Coping With The New First-Inventor-to-File Prior Art Law: What Patent Prosecutors Need to Know and Do Before and After the Effective Date

This program provided patent prosecutors with practical tips and strategies to file and prosecute patent applications in light of the imminent new definition of prior art under the LEAHY-SMITH AMERICA INVENTS ACT (AIA), enacted on September 16, 2011, and soon to be effective.

Many inventions that are patentable today will irrevocably become unpatentable in a patent application filed on or after March 16, 2013, and vice versa for a few inventions. You will need to determine which inventions are among the many and which are among the few, and take the appropriate actions to avoid traps and meet deadlines. Additionally, how you prosecute a patent application filed under pre-AIA law will determine whether you will irrevocably lose its pre-AIA status. This easily could happen without your knowledge, only to be discovered after the patent issues and is involved in litigation.


Ed Manzo reviewed the first-inventor-to-file prior art provisions of the AIA, as well as explaining its complicated effective-date provisions.

Joe Hetz explained what steps should be taken before March 16, 2013, when the "first-inventor-to-file" law takes effect.

John Paniaguas provided practical tips for dealing with the America Invents Act after March 16, 2013.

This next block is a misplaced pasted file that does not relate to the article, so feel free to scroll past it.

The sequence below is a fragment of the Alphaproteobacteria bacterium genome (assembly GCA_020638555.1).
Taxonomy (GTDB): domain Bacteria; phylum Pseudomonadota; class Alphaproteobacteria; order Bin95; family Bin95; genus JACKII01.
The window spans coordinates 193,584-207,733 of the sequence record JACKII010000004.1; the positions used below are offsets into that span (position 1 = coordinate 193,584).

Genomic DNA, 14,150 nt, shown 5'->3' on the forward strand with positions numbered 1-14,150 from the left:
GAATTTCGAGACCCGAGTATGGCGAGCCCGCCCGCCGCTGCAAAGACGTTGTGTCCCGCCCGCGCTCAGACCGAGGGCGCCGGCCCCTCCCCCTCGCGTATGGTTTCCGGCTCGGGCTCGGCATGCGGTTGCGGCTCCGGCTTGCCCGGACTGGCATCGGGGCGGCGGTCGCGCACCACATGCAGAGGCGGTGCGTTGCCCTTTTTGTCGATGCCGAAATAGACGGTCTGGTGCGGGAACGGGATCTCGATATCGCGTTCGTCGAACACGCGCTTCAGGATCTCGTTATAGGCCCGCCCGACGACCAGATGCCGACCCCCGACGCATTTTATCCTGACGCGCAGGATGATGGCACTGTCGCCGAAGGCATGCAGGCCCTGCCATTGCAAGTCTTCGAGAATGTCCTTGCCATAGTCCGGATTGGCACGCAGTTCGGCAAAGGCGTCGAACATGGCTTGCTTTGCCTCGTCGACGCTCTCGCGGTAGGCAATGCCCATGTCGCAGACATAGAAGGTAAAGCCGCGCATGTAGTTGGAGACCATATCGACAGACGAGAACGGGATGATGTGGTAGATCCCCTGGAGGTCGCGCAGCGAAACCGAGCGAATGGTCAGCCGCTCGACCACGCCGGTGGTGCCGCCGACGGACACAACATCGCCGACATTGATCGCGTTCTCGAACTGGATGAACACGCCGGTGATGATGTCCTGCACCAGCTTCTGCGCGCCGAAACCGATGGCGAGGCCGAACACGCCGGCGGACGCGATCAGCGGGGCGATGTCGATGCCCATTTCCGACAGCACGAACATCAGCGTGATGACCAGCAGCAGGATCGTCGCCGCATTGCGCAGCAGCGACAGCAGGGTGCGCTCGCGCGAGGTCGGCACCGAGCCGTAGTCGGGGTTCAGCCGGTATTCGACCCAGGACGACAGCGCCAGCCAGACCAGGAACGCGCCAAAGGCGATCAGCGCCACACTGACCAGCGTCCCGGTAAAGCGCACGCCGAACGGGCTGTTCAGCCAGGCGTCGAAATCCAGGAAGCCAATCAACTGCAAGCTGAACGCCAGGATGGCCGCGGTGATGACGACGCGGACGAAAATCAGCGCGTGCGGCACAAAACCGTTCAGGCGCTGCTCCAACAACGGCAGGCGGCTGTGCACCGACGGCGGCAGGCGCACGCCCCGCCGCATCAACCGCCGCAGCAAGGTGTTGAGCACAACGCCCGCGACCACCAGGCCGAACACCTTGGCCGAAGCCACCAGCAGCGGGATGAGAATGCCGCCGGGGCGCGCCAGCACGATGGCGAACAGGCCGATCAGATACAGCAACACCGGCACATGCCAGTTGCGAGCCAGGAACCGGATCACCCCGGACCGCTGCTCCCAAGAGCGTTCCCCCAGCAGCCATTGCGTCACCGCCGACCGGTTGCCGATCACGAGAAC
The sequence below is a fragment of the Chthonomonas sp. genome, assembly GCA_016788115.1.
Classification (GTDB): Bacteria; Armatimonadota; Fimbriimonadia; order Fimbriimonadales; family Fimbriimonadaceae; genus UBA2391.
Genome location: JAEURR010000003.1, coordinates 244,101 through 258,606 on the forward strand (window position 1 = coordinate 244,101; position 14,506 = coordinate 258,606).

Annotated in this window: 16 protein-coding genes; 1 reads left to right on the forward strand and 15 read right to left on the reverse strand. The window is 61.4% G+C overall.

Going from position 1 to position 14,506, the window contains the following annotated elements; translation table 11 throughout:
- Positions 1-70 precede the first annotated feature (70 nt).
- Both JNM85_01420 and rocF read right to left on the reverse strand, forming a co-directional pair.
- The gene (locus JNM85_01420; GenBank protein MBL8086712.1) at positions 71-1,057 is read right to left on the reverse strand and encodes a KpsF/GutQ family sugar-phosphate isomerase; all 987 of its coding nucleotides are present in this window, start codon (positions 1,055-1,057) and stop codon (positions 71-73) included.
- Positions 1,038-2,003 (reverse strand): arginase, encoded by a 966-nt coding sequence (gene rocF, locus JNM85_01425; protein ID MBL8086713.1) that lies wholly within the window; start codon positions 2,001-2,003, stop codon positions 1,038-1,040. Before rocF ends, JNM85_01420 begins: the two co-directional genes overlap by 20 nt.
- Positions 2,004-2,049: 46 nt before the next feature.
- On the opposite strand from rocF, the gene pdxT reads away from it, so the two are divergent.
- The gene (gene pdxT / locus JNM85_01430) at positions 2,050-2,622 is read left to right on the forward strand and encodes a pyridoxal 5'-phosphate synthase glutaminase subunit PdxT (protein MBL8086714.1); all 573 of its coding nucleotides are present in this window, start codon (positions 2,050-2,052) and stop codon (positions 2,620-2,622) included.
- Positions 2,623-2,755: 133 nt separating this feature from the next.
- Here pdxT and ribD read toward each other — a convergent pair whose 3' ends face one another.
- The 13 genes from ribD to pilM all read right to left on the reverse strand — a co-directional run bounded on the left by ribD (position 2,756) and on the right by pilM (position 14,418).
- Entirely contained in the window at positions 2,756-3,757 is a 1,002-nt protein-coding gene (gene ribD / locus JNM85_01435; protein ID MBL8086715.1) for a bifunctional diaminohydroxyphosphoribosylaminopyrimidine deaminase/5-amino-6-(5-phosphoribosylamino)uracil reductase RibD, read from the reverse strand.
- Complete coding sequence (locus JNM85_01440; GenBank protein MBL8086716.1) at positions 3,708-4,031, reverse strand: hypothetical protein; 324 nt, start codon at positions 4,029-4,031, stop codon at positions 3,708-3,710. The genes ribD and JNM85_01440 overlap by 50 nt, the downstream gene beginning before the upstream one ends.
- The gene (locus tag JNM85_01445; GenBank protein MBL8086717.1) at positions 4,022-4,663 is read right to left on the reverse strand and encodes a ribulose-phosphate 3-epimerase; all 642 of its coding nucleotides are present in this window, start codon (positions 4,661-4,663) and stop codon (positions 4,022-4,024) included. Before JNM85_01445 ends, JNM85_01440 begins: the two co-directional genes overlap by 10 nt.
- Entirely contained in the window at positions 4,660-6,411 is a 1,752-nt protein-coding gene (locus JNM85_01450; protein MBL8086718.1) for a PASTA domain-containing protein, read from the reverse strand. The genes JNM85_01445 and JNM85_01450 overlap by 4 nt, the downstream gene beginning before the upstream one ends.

George Wheeler explained a specific strategy sometimes allowing access to the preexisting “first-to-invent” law for many years after the “first-inventor-to-file” law takes effect.

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Professor Kwall's Articles on SSRN All-Time Top 10 List.

Professor Roberta Kwall’s articles "Inspiration and Innovation: The Intrinsic Dimension of the Artistic Soul" (Notre Dame Law Review) and "Author-Stories: Narrative's Implications for Moral Rights and Copyright's Joint Authorship Doctrine" (Southern California Law Review) are included in SSRN's all-time top 10 download list for Philosophy Research Network: Aesthetic Experience, Judgment, Value.

14th Annual IP Scholars Conference.

Professors Joshua Sarnoff and Stefania Fusco participated in the 14th Annual Intellectual Property Scholars Conference (IPSC) held at Berkeley Center for Law and Technology (BCLT) at the UC Berkeley School of Law on August 7 and 8, 2014. The IPSC brings together intellectual property scholars to present their works-in-progress and to listen and discuss others’ works. The conference is co-sponsored by the Berkeley Center for Law & Technology, UC Berkeley School of Law; the Intellectual Property and Information Law Program, Benjamin N. Cardozo School of Law at Yeshiva University; the Center for Intellectual Property Law & Information Technology, DePaul University College of Law; and the Stanford Program in Law, Science & Technology, Stanford Law School.

CIPLIT Hosts Third International IP Scholars Roundtable and Hosier Scholar Lecture.

On May 1 and 2, 2014, 22 senior scholars from the United States and various other countries held a roundtable at DePaul on international intellectual property law issues.

Professor Sarnoff Named Edison Scholar.

Professor Joshua Sarnoff has been appointed a Thomas Alva Edison Visiting Scholar for the United States Patent and Trademark Office (USPTO).

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